picture of him together with his art. Afterwards, I thanked him and continued
on my way.

After leaving the Mercado Pop, I accompanied a friend to the Alto da Serra
in Olinda. The tapioca made there is famous, and rightfully so. It’s
delicious! When I arrived home later that night, I took out the T-shirt I had
bought earlier and began to look at it curiously. For a long time I sat on the
edge of my bed and studied the figure. The colors were so brilliant that the
face appeared alive. The man looked like he wanted to whisper a deep secret
into my ear. I was mesmerized by the figure and wanted to learn more about the
painting. It was already 11:30 at night, but I decided to give the artist a
call. Paulo Rama seemed excited about my interest. Later I learned that I had
been the first to call and inquire about his work.

I was mainly curious about the technical aspects of his artwork. Paulo
explained to me how he makes his T-shirts. According to Paulo, the process is
quite simple. After sketching an outline of the figure he wants to produce, he
applies a type of acrylic base. Once this is done he begins to paint on the
T-shirt, as if he were working with a canvas. Paulo could not really state how
long he spends on the average shirt, because each work he does involves a
unique idea and demands a different amount of time. However, he estimated that
he spent about forty minutes on the last shirt he painted. His estimate of
time amazed me, because it looks like hours of work are involved in producing
all of his pieces. Paulo and I talked for about twenty minutes. During our
conversation I remarked about how impressed I was with all the handicrafts I
had seen in Recife.

Having recently visited the Oficina de Brennand, I mentioned the experience
to him. Paulo had been to the Oficina and agreed with me that it is
spectacular. By the tone of his voice though, I felt as if maybe I had
broached a sensitive topic. In his opinion Brennand is a great artist.
However, he felt it necessary to remind me that Brennand was a descendant of a
wealthy family, and had studied art throughout Europe. Suddenly I was
intrigued. I thought that maybe Paulo was downplaying the success of Brennand
because of his affluence.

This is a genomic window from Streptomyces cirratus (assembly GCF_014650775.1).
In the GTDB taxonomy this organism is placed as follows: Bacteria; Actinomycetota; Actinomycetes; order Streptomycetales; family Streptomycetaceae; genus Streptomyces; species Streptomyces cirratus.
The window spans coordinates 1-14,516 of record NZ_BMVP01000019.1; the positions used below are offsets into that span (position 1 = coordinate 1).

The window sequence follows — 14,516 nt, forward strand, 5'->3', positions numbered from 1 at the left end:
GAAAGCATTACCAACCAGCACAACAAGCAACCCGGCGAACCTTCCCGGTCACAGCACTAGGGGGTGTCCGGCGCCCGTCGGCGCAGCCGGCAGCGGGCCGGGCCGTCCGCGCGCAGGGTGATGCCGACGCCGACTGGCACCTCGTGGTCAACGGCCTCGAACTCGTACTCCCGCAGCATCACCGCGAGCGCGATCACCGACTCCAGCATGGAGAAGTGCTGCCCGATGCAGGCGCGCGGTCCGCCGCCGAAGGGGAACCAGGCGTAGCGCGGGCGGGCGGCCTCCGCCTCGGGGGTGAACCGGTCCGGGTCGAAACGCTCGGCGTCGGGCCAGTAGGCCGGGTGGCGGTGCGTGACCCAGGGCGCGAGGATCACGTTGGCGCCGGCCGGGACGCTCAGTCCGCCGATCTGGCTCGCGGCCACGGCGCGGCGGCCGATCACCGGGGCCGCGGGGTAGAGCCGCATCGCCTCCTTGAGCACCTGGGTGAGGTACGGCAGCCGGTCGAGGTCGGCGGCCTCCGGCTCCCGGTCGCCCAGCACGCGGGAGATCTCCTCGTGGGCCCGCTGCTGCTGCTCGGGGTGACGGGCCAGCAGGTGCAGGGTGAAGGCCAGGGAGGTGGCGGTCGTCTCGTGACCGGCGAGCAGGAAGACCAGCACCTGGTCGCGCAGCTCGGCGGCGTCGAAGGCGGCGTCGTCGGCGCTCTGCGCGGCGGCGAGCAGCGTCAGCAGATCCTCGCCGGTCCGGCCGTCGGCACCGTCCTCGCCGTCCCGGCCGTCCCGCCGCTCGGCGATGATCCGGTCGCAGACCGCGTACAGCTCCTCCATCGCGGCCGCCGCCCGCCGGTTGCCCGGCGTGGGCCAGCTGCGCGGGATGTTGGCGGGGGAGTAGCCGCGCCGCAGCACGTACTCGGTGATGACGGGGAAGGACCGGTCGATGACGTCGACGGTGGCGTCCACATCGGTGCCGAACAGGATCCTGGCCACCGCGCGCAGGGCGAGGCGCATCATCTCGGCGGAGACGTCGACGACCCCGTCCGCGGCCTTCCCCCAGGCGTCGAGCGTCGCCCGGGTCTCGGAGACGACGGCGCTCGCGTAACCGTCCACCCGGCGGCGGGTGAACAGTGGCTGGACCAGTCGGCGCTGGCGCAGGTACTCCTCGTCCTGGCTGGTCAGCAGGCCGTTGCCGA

Examining Paulo’s shirt, and listening to him on the phone, I could hear
his envy. I could hear him thinking that if he had only been born into a
wealthy family, his art could have been discovered as well. My conversation
with Paulo ended with a stale sense of injustice looming heavily in the air. I
began to feel it was unfair that Paulo’s artistic talents had not been exposed
to the world. Art is very much a personal experience, and each person has
their own taste. However, I felt that anyone having seen Paulo’s artwork would
agree that he is extremely gifted.

Then what is preventing Paulo from making a name for himself? If he had the
financial resources of a Francisco Brennand, this process would be easier.
However, there are other barriers, more complicated than socio-economics,
preventing his success. To investigate these barriers in depth I contacted
Paulo the following evening with a set of prepared questions. What follows is
a result of that interview, integrated with my own thoughts.

Paulo Rama (Paulo César Rodrigues da Silva), a native of Recife, is 35 and
is married. Although he has been producing art almost all of his life, he only
began painting T-shirts about ten years ago. Paulo considers himself a student
of art, and spends a lot of time invested in research. In the world of art he
admires the work of Van Gogh and Jean-Michel Basquiat, among others. Paulo’s
own work is inspired by Afro-Brazilian culture. Paulo considers himself
Afro-Brazilian, and in almost all of his work he tries to represent some
aspect of that culture. Although Paulo is not affiliated with any African
based religion, he believes his artwork is very spiritual.

Paulo works mainly with Afro-Brazilian figures because he feels a necessity
to propagate more knowledge about his people, and to open a path against the
“veiled racism” that permeates Brazil. Paulo has been painting T-shirts for
many years, but in financial terms, he has not been rewarded. He admits that
he has made many mistakes along the way, and is still trying to perfect the
business aspect of his trade. In reality, Paulo would like to concentrate on
producing more profound and enduring works of art, but trying to survive and
put food on the table has forced him to commercialize his paintings into
T-shirts. Paulo does see a positive aspect of this commercialization. In his
opinion, art in Recife has become very exclusive and elitist. He believes,
however, that art should be for everyone’s enjoyment. As a professional, Paulo